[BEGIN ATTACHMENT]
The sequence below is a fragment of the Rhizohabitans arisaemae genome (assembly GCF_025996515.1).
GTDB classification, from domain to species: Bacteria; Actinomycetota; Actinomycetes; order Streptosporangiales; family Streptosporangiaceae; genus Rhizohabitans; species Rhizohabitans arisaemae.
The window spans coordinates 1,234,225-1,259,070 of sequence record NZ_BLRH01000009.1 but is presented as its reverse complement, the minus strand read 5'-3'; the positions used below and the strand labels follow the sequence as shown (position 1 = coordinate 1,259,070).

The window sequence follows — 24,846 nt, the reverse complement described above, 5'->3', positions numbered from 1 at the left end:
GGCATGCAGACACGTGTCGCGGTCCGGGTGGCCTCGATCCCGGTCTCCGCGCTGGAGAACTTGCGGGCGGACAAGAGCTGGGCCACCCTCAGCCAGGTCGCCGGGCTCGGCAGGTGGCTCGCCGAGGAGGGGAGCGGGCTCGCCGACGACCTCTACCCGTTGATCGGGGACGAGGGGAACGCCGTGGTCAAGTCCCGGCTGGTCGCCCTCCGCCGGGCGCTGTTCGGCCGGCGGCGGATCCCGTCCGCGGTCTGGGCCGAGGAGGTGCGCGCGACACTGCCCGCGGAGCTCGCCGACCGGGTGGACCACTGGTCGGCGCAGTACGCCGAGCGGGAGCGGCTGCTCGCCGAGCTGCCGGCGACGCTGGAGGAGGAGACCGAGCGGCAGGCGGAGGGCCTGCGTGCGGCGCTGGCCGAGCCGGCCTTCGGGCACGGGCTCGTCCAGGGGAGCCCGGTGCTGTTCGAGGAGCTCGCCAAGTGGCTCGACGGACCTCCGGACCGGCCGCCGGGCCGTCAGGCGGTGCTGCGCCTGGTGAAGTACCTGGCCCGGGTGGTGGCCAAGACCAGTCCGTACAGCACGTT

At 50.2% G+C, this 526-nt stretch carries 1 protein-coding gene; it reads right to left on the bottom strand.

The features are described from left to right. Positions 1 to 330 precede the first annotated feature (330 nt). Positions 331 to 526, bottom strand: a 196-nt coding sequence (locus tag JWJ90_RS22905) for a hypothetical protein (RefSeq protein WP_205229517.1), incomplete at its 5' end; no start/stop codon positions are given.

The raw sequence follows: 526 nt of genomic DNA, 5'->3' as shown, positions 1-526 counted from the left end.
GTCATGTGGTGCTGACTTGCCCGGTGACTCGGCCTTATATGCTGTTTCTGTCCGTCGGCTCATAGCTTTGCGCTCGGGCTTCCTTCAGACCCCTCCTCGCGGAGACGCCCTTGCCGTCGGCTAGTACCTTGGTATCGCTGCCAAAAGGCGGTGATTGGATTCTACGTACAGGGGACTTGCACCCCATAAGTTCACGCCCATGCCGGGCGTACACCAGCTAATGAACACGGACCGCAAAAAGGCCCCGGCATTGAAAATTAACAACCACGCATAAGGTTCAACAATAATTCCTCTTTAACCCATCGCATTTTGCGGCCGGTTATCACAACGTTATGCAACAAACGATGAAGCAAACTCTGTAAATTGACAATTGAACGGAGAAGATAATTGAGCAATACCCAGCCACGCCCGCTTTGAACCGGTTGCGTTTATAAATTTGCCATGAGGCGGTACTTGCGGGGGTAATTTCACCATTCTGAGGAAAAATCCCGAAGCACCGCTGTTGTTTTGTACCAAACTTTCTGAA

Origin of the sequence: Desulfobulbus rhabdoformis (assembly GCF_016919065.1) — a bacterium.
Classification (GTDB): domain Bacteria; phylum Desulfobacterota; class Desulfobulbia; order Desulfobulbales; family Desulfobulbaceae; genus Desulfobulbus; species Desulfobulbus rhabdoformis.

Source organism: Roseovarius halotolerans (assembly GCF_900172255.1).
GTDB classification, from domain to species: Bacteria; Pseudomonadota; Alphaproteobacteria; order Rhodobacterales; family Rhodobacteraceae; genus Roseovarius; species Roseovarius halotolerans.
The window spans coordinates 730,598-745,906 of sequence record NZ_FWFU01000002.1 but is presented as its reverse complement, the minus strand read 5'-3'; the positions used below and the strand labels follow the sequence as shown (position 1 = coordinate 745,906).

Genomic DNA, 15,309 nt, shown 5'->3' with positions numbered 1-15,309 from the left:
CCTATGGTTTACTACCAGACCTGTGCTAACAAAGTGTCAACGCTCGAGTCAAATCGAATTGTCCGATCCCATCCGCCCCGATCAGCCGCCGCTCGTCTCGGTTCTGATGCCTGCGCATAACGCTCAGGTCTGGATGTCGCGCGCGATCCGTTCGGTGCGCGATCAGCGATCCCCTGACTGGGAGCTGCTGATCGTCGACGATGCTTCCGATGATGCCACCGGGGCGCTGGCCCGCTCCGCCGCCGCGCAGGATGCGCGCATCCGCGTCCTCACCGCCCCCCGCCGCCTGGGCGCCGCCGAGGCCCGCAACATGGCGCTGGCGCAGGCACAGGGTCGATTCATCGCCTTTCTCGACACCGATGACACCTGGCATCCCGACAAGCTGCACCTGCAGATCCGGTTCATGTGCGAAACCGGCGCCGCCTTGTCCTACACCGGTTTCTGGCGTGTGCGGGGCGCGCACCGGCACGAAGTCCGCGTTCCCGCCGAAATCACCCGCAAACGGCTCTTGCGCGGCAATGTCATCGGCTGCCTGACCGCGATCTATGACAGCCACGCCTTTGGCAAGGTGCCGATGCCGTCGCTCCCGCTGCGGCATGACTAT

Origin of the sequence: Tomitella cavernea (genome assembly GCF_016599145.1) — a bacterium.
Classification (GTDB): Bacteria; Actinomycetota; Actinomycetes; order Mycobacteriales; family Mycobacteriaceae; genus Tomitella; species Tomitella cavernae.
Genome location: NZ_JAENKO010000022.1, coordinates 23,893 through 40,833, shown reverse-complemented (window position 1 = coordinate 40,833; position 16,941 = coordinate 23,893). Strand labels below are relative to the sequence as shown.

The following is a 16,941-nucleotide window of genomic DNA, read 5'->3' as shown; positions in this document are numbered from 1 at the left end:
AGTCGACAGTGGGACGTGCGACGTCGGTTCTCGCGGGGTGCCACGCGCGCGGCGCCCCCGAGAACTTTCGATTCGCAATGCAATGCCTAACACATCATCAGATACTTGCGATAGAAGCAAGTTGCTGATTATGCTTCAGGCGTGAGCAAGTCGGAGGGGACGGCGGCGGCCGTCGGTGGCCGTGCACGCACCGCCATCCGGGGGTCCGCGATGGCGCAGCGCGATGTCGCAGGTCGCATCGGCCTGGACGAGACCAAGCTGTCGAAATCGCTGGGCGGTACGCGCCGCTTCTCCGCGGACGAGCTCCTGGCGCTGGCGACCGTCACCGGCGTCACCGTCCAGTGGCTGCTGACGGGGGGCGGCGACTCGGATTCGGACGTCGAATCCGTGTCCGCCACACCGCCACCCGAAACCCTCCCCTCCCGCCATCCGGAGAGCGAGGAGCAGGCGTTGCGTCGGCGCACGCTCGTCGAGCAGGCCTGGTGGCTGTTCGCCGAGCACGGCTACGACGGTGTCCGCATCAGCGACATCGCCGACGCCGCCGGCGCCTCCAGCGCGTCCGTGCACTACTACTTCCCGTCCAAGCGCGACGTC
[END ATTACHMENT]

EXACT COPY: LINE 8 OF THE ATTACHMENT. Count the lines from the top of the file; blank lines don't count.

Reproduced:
The raw sequence follows: 526 nt of genomic DNA, 5'->3' as shown, positions 1-526 counted from the left end.